One death and 250 cases have been reported among Palestinians in the West Bank, territory Israel captured in the 1967 Middle East war and where the Palestinian Authority has limited self-rule.


Adib presents government proposal to Aoun as Hezbollah pressure grows

A handout picture provided by the Lebanese photo agency Dalati and Nohra on September 17, 2020 shows Lebanon's President Michel Aoun (L) meeting with Prime Minister-designate Mustapha Adib at the presidential palace in Baabda, east of Beirut. (AFP)
Updated 46 min ago

Adib presents government proposal to Aoun as Hezbollah pressure grows

  • Economic experts said on Friday that the continuing debates about the formation of the government are a “waste of precious time,” which is a luxury Lebanon does not have

LEBANON: As Lebanon’s Prime Minister-designate Mustapha Adib continues his efforts to form a new government, on Friday he presented to President Michel Aoun a proposal for “distributing the ministries to various sects before setting a final formula on who will be nominated to these ministries,” sources said. The two men will meet again on Saturday for further discussions.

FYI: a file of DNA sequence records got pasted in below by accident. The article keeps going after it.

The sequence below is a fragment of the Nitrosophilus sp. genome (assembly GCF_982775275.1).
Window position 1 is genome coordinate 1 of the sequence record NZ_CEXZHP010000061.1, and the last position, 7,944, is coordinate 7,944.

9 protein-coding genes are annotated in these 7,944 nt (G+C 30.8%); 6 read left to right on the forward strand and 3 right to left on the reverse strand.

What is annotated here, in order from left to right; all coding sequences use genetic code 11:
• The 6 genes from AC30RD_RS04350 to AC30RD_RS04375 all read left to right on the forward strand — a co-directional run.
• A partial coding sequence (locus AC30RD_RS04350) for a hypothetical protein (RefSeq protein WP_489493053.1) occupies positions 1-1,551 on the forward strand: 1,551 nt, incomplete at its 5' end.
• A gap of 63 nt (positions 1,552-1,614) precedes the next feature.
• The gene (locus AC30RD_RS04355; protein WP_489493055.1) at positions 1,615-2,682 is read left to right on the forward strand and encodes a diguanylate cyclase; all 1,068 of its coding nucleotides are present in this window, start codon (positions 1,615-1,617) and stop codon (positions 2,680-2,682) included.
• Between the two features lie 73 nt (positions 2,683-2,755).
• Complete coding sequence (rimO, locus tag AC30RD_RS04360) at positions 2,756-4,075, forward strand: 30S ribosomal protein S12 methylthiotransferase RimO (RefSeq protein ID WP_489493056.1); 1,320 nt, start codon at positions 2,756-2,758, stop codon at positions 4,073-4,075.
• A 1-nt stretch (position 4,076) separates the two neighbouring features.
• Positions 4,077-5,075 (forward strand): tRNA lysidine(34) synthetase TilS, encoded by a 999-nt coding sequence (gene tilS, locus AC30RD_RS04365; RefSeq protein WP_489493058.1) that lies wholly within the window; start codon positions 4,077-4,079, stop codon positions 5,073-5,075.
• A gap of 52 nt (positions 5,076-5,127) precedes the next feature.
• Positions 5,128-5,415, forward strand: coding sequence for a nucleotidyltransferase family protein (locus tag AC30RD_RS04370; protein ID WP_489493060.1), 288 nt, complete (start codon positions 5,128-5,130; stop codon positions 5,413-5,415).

Adib is facing sustained pressure from Hezbollah and the Amal Movement, who have raised their demands to insist that all ministerial positions are filled by Shiites, and not only the key role of minister of finance.

This has jeopardized his efforts to form a “government that satisfies everybody,” based on a French initiative that calls for the appointment of a small team of independent specialists representing all religious sects, who are not members of the main political parties.

Government sources said: “Adib, during his meeting with representatives of Hezbollah and the Amal Movement on Thursday evening, refused to accept from them a list of names of Shiites from which to choose a minister of finance.”

During his Friday sermon the following day, the Grand Jaafari Mufti Ahmad Qabalan said: “We insist on nominating our ministers and we refuse to accept that anyone else will do that for us, no matter who he is.”

Economic experts said on Friday that the continuing debates about the formation of the government are a “waste of precious time,” which is a luxury Lebanon does not have. They criticized the continued prioritization of political interests over the best interests of the country and warned that “it is a matter of life or death for the Lebanese people.”